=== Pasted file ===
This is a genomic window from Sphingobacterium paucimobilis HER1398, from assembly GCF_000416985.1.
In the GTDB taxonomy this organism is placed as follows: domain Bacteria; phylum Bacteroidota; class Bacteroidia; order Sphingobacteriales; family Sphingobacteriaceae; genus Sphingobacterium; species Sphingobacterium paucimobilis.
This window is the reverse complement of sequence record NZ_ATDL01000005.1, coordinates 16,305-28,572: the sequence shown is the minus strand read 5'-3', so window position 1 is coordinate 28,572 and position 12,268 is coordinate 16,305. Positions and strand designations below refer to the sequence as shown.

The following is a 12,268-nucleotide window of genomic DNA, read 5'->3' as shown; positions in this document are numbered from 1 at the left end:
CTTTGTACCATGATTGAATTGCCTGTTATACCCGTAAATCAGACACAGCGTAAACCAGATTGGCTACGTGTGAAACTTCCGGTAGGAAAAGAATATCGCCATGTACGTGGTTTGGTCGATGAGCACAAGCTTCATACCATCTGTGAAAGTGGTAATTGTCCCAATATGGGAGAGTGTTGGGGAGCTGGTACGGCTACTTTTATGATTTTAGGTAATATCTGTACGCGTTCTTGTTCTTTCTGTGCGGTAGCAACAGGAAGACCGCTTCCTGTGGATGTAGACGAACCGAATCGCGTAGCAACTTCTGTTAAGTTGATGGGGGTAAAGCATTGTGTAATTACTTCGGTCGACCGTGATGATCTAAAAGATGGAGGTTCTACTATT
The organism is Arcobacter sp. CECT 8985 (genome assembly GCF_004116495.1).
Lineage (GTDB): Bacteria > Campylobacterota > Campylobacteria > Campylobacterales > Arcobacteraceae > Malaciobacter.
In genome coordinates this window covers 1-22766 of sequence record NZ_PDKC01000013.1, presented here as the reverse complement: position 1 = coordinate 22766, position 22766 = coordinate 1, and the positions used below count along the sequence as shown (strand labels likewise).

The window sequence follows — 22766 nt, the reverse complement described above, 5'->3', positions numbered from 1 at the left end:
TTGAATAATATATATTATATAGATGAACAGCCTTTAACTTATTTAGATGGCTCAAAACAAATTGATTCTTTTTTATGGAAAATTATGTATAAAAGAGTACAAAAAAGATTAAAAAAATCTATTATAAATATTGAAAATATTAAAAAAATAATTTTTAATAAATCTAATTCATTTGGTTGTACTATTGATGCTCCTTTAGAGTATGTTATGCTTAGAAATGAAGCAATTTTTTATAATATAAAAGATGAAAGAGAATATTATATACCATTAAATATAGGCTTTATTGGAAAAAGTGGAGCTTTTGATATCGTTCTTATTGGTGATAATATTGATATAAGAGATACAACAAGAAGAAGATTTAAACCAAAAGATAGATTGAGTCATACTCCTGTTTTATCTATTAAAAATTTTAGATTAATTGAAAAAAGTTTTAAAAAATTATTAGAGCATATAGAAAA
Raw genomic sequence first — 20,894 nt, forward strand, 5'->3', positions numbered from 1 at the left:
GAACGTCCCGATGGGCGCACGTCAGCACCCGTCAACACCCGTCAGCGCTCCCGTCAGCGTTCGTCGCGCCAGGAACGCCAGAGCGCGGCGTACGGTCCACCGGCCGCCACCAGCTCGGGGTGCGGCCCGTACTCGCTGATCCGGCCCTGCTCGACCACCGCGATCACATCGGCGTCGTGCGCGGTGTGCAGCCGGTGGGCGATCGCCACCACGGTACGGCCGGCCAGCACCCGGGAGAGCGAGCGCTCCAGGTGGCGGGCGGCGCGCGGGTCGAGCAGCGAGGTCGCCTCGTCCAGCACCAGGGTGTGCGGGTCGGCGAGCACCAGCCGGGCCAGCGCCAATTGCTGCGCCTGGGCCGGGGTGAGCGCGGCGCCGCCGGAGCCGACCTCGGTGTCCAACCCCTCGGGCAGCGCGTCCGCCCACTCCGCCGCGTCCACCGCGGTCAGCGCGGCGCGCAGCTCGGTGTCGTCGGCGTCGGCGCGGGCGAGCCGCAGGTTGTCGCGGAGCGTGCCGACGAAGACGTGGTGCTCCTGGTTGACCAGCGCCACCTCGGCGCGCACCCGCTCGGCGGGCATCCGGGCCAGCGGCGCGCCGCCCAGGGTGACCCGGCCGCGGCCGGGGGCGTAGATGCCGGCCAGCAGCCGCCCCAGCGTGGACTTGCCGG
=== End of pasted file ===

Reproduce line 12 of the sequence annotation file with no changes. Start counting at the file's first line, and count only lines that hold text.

GAACGTCCCGATGGGCGCACGTCAGCACCCGTCAACACCCGTCAGCGCTCCCGTCAGCGTTCGTCGCGCCAGGAACGCCAGAGCGCGGCGTACGGTCCACCGGCCGCCACCAGCTCGGGGTGCGGCCCGTACTCGCTGATCCGGCCCTGCTCGACCACCGCGATCACATCGGCGTCGTGCGCGGTGTGCAGCCGGTGGGCGATCGCCACCACGGTACGGCCGGCCAGCACCCGGGAGAGCGAGCGCTCCAGGTGGCGGGCGGCGCGCGGGTCGAGCAGCGAGGTCGCCTCGTCCAGCACCAGGGTGTGCGGGTCGGCGAGCACCAGCCGGGCCAGCGCCAATTGCTGCGCCTGGGCCGGGGTGAGCGCGGCGCCGCCGGAGCCGACCTCGGTGTCCAACCCCTCGGGCAGCGCGTCCGCCCACTCCGCCGCGTCCACCGCGGTCAGCGCGGCGCGCAGCTCGGTGTCGTCGGCGTCGGCGCGGGCGAGCCGCAGGTTGTCGCGGAGCGTGCCGACGAAGACGTGGTGCTCCTGGTTGACCAGCGCCACCTCGGCGCGCACCCGCTCGGCGGGCATCCGGGCCAGCGGCGCGCCGCCCAGGGTGACCCGGCCGCGGCCGGGGGCGTAGATGCCGGCCAGCAGCCGCCCCAGCGTGGACTTGCCGG